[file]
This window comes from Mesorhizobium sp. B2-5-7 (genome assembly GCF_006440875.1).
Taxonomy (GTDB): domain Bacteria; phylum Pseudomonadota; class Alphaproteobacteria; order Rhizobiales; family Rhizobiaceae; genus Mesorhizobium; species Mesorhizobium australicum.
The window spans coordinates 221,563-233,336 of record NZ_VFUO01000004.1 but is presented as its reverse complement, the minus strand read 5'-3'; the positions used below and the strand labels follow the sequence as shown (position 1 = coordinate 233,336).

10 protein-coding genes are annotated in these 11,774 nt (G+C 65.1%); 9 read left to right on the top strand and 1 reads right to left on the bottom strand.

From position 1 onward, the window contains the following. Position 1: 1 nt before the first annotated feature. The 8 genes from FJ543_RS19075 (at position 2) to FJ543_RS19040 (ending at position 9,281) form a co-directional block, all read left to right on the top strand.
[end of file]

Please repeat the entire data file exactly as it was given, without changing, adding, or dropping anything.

This window comes from Mesorhizobium sp. B2-5-7 (genome assembly GCF_006440875.1).
Taxonomy (GTDB): domain Bacteria; phylum Pseudomonadota; class Alphaproteobacteria; order Rhizobiales; family Rhizobiaceae; genus Mesorhizobium; species Mesorhizobium australicum.
The window spans coordinates 221,563-233,336 of record NZ_VFUO01000004.1 but is presented as its reverse complement, the minus strand read 5'-3'; the positions used below and the strand labels follow the sequence as shown (position 1 = coordinate 233,336).

10 protein-coding genes are annotated in these 11,774 nt (G+C 65.1%); 9 read left to right on the top strand and 1 reads right to left on the bottom strand.

From position 1 onward, the window contains the following. Position 1: 1 nt before the first annotated feature. The 8 genes from FJ543_RS19075 (at position 2) to FJ543_RS19040 (ending at position 9,281) form a co-directional block, all read left to right on the top strand.